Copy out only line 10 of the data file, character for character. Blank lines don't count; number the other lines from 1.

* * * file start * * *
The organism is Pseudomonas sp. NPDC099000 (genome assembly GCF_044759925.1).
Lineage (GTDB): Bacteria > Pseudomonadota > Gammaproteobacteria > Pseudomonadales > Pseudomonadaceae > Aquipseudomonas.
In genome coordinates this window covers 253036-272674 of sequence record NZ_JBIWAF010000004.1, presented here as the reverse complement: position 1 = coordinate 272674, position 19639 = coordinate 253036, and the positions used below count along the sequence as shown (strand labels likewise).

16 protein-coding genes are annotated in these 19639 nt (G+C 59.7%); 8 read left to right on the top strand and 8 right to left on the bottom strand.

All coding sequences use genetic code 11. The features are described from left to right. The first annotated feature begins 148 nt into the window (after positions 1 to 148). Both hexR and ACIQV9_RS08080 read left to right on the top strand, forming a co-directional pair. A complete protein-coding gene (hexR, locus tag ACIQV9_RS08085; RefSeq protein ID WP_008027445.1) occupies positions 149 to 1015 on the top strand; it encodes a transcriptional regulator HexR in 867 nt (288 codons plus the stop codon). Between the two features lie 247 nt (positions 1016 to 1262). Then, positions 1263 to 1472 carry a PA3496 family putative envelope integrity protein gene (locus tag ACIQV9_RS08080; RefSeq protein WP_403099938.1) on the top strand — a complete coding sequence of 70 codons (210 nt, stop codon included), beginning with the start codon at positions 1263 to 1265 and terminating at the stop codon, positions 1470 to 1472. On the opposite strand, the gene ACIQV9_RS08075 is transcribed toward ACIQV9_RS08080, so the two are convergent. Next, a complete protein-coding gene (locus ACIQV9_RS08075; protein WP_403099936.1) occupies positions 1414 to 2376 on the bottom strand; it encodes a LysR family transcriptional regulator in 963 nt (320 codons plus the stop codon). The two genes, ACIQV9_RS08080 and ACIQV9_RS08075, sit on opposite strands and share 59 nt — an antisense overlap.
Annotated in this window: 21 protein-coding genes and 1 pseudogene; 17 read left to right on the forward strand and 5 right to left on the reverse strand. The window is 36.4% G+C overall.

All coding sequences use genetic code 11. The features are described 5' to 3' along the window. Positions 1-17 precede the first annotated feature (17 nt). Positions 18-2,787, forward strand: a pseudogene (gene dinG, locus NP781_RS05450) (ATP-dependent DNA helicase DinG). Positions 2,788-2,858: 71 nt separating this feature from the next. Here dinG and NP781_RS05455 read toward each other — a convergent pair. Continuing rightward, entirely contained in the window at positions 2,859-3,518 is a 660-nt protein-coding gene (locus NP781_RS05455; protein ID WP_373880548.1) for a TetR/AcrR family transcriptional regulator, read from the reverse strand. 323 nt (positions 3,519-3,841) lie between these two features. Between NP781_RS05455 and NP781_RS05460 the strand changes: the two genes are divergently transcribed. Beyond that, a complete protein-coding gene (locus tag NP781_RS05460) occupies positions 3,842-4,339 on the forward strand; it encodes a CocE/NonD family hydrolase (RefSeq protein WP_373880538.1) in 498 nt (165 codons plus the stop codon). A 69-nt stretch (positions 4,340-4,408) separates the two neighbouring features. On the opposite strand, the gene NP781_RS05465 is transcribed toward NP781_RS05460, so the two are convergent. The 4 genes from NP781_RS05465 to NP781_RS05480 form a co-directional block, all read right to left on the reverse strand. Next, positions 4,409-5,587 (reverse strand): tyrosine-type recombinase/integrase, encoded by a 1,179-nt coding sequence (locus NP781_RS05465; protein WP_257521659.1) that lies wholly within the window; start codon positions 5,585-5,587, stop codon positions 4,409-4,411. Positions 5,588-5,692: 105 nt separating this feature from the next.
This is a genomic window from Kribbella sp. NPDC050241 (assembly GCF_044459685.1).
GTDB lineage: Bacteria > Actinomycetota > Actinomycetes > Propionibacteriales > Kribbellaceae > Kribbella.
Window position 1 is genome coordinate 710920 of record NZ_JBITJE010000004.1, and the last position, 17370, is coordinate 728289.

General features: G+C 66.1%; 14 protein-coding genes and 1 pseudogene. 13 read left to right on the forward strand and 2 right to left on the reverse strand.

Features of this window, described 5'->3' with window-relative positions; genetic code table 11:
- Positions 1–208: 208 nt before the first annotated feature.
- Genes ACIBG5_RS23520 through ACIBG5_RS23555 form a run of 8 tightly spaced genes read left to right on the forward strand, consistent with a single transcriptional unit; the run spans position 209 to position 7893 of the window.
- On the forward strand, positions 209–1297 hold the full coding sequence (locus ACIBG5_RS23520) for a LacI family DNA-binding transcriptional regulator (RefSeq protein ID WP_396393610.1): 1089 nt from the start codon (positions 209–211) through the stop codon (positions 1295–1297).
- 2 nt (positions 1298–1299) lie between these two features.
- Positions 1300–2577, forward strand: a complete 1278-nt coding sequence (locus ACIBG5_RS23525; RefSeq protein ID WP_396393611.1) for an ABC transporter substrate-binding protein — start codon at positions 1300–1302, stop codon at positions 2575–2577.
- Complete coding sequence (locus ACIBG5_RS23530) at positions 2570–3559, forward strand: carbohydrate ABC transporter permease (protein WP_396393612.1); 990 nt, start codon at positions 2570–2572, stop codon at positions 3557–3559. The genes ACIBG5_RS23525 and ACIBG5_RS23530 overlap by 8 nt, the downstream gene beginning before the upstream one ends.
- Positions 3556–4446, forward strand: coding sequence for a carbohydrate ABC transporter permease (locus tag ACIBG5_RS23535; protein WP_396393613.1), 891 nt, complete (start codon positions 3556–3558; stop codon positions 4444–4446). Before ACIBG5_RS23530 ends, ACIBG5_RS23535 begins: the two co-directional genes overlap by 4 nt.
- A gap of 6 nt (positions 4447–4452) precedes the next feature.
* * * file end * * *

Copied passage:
Window position 1 is genome coordinate 710920 of record NZ_JBITJE010000004.1, and the last position, 17370, is coordinate 728289.